Physics Stack Exchange is a question and answer site for active researchers, academics and students of physics. Join them; it only takes a minute:

Sign up
Here's how it works:
  1. Anybody can ask a question
  2. Anybody can answer
  3. The best answers are voted up and rise to the top

There are well-documented methods of calculating the impulse response of a room (ex. image method, ray-tracing method); however, I have not been able to find anything similar for the impulse response of an arbitrary solid given its size, density, etc. Can anyone point me in the right direction?

share|cite|improve this question
Have you tried looking at greens functions? it is way easier. – mcodesmart Oct 25 '13 at 1:12
My understanding is that an impulse response is essentially a green's function... is there a specific green's function you are thinking of? – Madison Brown Oct 25 '13 at 1:23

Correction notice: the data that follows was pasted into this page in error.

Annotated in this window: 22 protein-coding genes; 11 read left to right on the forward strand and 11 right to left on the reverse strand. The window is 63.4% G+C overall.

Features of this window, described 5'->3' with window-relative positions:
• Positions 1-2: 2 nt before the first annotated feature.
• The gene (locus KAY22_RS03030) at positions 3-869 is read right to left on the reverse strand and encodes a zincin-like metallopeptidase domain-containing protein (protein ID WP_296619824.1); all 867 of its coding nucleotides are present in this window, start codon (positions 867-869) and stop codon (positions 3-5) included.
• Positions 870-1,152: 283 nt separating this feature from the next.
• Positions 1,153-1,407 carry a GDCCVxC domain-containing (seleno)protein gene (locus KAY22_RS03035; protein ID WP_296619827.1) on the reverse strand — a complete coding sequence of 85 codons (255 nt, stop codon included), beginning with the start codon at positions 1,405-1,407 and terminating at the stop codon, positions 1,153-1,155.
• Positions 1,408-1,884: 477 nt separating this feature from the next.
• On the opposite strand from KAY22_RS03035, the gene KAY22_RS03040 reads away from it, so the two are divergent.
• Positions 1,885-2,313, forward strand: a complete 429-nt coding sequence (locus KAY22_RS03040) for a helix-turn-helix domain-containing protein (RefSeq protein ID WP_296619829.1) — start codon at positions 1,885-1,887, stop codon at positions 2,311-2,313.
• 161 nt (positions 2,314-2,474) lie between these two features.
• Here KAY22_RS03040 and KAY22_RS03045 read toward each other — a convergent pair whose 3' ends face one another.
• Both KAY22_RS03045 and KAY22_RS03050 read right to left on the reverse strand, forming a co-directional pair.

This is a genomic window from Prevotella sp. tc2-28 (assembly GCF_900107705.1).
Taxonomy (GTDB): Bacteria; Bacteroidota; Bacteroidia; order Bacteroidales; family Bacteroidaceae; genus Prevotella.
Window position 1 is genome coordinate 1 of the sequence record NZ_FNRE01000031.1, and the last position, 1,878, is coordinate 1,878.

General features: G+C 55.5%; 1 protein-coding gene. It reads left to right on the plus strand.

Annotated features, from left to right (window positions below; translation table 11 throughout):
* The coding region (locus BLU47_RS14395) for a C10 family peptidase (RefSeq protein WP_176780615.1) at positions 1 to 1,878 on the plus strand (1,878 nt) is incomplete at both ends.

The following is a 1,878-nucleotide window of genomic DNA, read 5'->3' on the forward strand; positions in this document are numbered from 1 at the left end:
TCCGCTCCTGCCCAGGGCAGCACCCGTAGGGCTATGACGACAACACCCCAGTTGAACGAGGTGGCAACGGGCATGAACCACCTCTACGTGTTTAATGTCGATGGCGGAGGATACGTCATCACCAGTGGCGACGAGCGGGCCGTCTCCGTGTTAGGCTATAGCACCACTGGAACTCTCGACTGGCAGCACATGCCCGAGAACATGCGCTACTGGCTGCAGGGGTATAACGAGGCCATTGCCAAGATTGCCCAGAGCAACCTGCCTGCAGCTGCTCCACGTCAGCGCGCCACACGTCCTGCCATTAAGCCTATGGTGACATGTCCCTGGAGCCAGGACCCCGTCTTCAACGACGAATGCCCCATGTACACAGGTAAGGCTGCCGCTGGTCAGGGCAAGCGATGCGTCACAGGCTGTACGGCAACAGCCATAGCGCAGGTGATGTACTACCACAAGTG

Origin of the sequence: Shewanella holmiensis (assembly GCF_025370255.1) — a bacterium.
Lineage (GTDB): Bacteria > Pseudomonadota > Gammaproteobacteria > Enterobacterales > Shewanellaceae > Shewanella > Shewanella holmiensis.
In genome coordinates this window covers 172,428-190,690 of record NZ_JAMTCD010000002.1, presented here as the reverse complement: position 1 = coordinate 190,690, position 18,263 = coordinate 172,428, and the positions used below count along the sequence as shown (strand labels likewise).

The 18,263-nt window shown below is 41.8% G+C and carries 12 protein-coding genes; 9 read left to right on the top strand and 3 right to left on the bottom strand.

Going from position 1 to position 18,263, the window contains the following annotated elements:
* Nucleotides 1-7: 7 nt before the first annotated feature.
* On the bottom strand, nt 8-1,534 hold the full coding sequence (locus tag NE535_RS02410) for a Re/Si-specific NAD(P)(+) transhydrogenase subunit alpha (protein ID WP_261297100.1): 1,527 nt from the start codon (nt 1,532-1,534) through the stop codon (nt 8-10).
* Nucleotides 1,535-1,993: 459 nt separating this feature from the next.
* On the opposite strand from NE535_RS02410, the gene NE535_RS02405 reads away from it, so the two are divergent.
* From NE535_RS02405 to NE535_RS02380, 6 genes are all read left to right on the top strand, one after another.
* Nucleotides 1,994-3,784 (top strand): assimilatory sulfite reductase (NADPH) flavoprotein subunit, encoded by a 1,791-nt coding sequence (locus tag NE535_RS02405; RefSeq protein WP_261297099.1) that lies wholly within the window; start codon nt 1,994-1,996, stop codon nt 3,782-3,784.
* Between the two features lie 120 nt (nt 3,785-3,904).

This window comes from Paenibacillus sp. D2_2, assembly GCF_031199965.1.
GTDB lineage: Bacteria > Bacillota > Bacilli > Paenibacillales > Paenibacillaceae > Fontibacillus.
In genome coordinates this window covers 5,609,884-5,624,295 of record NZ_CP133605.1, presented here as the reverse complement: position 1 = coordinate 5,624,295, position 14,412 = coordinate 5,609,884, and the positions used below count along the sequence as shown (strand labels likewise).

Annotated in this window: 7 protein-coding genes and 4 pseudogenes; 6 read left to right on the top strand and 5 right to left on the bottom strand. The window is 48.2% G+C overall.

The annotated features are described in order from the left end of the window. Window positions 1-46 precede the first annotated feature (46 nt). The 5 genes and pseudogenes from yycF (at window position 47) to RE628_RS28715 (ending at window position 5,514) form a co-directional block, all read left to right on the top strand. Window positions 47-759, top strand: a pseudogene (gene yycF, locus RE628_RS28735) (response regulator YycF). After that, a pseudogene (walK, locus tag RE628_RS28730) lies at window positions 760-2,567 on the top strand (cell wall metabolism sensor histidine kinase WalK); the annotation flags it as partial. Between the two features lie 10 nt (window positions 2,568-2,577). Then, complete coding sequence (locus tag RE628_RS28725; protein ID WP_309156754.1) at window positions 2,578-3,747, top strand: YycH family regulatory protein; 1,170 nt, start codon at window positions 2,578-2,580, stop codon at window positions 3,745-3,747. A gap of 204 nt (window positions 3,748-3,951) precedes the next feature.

The exact answer can easily be computed by solving the elastic wave equation using the finite-difference time-domain method.

You mentioned the image and ray-tracing methods for room acoustics. Theses are geometric methods, which would not be useful for solids since there would need to be separate rays to describe the compressional and shear waves, and the transfer of energy between the two kinds of waves which is complicated.

share|cite|improve this answer

Your Answer


By posting your answer, you agree to the privacy policy and terms of service.

Not the answer you're looking for? Browse other questions tagged or ask your own question.